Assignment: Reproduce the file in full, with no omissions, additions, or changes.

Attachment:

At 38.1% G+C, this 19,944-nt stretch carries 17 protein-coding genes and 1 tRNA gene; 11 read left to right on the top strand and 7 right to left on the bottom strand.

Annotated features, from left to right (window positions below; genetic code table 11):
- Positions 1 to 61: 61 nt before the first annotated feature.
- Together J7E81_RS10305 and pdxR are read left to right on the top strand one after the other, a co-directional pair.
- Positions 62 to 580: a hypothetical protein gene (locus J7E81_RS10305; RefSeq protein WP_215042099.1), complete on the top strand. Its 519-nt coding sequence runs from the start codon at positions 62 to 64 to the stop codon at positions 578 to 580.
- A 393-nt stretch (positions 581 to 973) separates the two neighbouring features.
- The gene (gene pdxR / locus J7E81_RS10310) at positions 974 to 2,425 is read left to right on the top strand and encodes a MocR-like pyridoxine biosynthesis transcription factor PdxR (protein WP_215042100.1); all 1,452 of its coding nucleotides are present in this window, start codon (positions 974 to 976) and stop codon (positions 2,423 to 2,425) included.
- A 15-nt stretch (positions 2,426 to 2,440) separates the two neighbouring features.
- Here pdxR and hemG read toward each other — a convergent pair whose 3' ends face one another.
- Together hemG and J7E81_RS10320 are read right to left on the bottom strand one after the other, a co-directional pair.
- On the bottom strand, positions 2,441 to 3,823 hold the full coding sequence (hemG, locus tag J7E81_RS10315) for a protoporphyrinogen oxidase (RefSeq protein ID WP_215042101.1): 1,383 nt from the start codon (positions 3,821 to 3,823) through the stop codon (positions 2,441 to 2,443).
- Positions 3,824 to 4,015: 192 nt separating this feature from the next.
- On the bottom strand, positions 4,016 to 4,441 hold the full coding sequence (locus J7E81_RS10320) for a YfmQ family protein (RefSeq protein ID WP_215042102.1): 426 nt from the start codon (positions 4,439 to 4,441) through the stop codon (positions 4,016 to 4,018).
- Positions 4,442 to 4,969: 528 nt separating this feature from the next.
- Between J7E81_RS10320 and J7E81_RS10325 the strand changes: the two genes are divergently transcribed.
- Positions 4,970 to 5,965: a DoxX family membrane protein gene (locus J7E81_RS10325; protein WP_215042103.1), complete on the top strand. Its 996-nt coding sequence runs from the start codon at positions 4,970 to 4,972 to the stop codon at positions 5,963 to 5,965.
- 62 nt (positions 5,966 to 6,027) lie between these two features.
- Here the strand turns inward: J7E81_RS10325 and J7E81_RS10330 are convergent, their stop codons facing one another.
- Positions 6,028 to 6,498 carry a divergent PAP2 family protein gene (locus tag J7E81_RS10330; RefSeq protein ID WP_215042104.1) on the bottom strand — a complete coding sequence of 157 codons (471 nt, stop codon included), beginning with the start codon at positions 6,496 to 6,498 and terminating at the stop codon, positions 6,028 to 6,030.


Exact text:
At 38.1% G+C, this 19,944-nt stretch carries 17 protein-coding genes and 1 tRNA gene; 11 read left to right on the top strand and 7 right to left on the bottom strand.

Annotated features, from left to right (window positions below; genetic code table 11):
- Positions 1 to 61: 61 nt before the first annotated feature.
- Together J7E81_RS10305 and pdxR are read left to right on the top strand one after the other, a co-directional pair.
- Positions 62 to 580: a hypothetical protein gene (locus J7E81_RS10305; RefSeq protein WP_215042099.1), complete on the top strand. Its 519-nt coding sequence runs from the start codon at positions 62 to 64 to the stop codon at positions 578 to 580.
- A 393-nt stretch (positions 581 to 973) separates the two neighbouring features.
- The gene (gene pdxR / locus J7E81_RS10310) at positions 974 to 2,425 is read left to right on the top strand and encodes a MocR-like pyridoxine biosynthesis transcription factor PdxR (protein WP_215042100.1); all 1,452 of its coding nucleotides are present in this window, start codon (positions 974 to 976) and stop codon (positions 2,423 to 2,425) included.
- A 15-nt stretch (positions 2,426 to 2,440) separates the two neighbouring features.
- Here pdxR and hemG read toward each other — a convergent pair whose 3' ends face one another.
- Together hemG and J7E81_RS10320 are read right to left on the bottom strand one after the other, a co-directional pair.
- On the bottom strand, positions 2,441 to 3,823 hold the full coding sequence (hemG, locus tag J7E81_RS10315) for a protoporphyrinogen oxidase (RefSeq protein ID WP_215042101.1): 1,383 nt from the start codon (positions 3,821 to 3,823) through the stop codon (positions 2,441 to 2,443).
- Positions 3,824 to 4,015: 192 nt separating this feature from the next.
- On the bottom strand, positions 4,016 to 4,441 hold the full coding sequence (locus J7E81_RS10320) for a YfmQ family protein (RefSeq protein ID WP_215042102.1): 426 nt from the start codon (positions 4,439 to 4,441) through the stop codon (positions 4,016 to 4,018).
- Positions 4,442 to 4,969: 528 nt separating this feature from the next.
- Between J7E81_RS10320 and J7E81_RS10325 the strand changes: the two genes are divergently transcribed.
- Positions 4,970 to 5,965: a DoxX family membrane protein gene (locus J7E81_RS10325; protein WP_215042103.1), complete on the top strand. Its 996-nt coding sequence runs from the start codon at positions 4,970 to 4,972 to the stop codon at positions 5,963 to 5,965.
- 62 nt (positions 5,966 to 6,027) lie between these two features.
- Here the strand turns inward: J7E81_RS10325 and J7E81_RS10330 are convergent, their stop codons facing one another.
- Positions 6,028 to 6,498 carry a divergent PAP2 family protein gene (locus tag J7E81_RS10330; RefSeq protein ID WP_215042104.1) on the bottom strand — a complete coding sequence of 157 codons (471 nt, stop codon included), beginning with the start codon at positions 6,496 to 6,498 and terminating at the stop codon, positions 6,028 to 6,030.